Select an option below for more information:
The verge is the strip of land between the property boundary and the road edge. The verge is part of the road reserve which houses underground public utility services such as gas, water, sewage and electricity. To prevent any disturbance to these services,
when residents excavate their verge for landscaping purposes or to construct a fence or crossover, they should call the ‘Dial Before you Dig’ number, 1100,
which is a facility that provides locations of many services contained within the verge.
The City provides a basic service of slashing of un-maintained residential verges. This is done twice a year, on a programmed basis.
Should residents wish to maintain their verges to a higher standard, they are encouraged to do so. For residents wanting to landscape their verges, please refer to the Verge Landscaping Conditions for information on what can be done.
Some additional resources and services available include
The City of Kalamunda recognises the significance of streetscapes and naturally occurring and planted trees as integral to the identity of the City. Having an urban forest is shown to contribute to the health and wellbeing of the community.
When you consider all the environmental, social and amenity advantages to having trees in an urban setting, it is easy to see how these benefits far outweigh any temporary inconvenience that they may create.
For further information regarding the City's relevant local strategies.
Local Biodiversity Strategy (2008)
Kalamunda Clean and Green: Local Environment Strategy (2019
All trees that are planted on Public Open Space or public thoroughfares are public property and fully maintained by the city, including planting, watering and pruning. There are many reasons why our trees need to be pruned, to meet road clearance requirements,
footpath clearances or if they cause a vision obstruction for pedestrians or road users.
In instances where overhead powerlines are present, the City's contractors will prune tree branches away from wires as part of our annual powerline clearance pruning program to meet Western Power vegetation clearance requirements.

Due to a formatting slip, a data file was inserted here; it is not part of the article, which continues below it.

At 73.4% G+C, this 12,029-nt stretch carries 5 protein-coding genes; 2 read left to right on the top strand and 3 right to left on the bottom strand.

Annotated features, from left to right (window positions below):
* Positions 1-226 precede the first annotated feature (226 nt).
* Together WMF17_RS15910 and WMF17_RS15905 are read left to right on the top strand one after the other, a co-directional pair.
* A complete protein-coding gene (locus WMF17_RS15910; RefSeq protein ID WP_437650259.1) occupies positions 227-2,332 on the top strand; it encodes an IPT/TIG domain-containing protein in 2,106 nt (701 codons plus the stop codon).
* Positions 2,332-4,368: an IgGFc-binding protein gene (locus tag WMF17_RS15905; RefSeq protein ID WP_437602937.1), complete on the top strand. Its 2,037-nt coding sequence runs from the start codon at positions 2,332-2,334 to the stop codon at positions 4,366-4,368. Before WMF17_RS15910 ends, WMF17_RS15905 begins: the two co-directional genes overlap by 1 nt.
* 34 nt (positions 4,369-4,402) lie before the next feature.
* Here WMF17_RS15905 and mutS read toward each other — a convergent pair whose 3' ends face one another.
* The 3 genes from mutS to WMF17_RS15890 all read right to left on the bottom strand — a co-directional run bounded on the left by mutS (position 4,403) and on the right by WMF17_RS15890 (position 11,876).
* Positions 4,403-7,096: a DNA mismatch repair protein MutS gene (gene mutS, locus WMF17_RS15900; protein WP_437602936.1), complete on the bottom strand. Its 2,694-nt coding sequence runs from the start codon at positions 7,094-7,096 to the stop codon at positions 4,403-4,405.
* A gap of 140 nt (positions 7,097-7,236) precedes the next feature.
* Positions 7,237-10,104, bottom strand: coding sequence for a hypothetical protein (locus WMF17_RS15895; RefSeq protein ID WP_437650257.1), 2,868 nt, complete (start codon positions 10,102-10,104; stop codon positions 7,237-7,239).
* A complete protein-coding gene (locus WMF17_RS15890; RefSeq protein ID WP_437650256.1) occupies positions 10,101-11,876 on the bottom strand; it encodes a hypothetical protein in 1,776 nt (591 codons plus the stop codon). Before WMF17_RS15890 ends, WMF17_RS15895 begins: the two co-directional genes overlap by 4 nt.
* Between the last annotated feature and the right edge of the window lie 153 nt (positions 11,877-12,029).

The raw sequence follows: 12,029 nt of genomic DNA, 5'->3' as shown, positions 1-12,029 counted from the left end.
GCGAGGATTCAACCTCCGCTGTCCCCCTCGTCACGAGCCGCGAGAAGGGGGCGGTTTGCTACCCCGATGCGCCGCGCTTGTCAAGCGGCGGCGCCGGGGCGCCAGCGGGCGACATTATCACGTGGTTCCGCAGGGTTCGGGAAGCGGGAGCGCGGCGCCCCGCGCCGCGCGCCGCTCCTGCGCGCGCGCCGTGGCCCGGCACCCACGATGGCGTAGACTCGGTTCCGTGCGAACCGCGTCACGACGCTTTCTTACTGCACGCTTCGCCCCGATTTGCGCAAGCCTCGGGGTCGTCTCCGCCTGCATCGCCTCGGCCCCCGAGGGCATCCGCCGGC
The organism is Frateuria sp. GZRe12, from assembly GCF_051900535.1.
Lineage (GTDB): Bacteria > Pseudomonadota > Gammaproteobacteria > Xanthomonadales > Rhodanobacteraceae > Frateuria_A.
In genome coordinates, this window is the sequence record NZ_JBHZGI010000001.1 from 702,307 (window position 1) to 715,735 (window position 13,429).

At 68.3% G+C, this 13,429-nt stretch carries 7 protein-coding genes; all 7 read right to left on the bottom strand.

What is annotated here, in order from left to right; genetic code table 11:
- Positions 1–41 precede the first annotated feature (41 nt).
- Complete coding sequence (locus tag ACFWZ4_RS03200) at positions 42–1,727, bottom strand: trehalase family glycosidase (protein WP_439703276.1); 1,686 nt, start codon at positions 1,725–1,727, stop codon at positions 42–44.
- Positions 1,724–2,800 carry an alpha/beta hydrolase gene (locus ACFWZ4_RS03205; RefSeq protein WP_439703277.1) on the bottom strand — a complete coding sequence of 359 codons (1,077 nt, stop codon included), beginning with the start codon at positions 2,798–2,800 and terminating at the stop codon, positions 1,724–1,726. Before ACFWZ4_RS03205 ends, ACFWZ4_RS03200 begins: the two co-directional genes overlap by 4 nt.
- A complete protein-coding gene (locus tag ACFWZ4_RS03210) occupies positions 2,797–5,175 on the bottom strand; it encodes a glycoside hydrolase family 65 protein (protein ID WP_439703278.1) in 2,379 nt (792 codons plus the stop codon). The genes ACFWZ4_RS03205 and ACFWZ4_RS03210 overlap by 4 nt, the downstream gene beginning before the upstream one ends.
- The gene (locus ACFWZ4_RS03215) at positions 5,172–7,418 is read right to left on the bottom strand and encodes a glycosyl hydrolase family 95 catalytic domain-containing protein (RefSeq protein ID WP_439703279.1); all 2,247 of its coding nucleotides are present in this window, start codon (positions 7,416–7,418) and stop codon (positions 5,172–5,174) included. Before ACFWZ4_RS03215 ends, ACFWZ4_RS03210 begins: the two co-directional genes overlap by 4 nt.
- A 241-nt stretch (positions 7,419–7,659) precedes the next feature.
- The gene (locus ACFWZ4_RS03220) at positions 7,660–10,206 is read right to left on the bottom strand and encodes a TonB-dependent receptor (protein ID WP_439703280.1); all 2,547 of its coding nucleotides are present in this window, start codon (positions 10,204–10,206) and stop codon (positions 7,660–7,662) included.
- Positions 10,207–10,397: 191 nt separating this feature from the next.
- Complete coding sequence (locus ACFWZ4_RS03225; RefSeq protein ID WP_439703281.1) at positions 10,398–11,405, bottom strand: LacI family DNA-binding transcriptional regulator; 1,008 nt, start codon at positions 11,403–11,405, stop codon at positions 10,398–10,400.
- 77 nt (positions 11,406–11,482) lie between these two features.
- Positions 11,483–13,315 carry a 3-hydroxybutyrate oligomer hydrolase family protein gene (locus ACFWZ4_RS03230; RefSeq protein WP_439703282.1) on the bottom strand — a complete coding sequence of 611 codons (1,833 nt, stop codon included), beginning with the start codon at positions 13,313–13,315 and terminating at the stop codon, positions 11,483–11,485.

Trees which are self sown and endemic to the area are classed to be naturally occurring.
Should residents wish to request a verge tree or enquire about maintenance of verge trees, please complete an online request or
alternatively contact the City of Kalamunda on (08) 9257 9999 or email email@example.com
Whose job is it to trim naturally occurring trees near powerlines?
Should the verge tree be a naturally occurring tree, under power lines, Western Power take responsibility for the pruning of these trees. Please contact Western Power on
13 13 51.
More details here
Residents are only permitted to carry out pruning of limbs which overhang their properties boundary lines. Any other pruning of verge trees should be requested by contacting the City of Kalamunda on 9257 9999 or via email firstname.lastname@example.org
If you have any queries regarding vegetation on privately owned adjoining property’s contact the Citizens Advice Bureau to assist information regarding these matters.
The City is required to comply with the Bushfire Act as it is either a landowner - or has care and control of State-owned land. Land ownings that are not Parks or Reserves (ie blocks of land with either buildings on them or vacant) need to comply with
the Fire Notices issued to other property owners.
Regarding Parks, Reserves and Verges which are lands under City care and control, the City is not issued a Fire Notice but is required to comply with the Bushfire Act. Where feasible, the intent and specifications set out in the Fire Notices for others
The City maintains some 300ha of Cat 4 Reserves of which 50ha is under active fire management by the City. Fire management works include slashing weeds, establishment of 75km of fire breaks and the application of herbicide to manage fuel loads. In addition,
the City conducts hazard burns to approximately 30 hectares of land each year, including the mechanical removal of DFM.
Some Reserves have topography and issues such as Declared Rare Flora or Threatened Ecological Communities which prevent wholesale removal of vegetation or cutting fire breaks. In these instances, variations to the requirements of Fire Notices are permitted
The City also assesses each roadside verge in terms of net area and fuel load to determine if a bushfire hazard exists. Reduction in fuel loads is taken where necessary either by slashing, herbicide, or both.
These works are undertaken on a programmed basis and occur in October and November. This timeframe considers weather conditions and seasonal growth to avoid the need for return site visits and regrowth before the peak of the fire season.
We respectfully acknowledge the Traditional Owners, the Whadjuk Noongar People as the Custodians of this land. We also pay respect to all Aboriginal community Elders, past, present and future who have and continue to reside in the area and have been an integral part of the history of this region.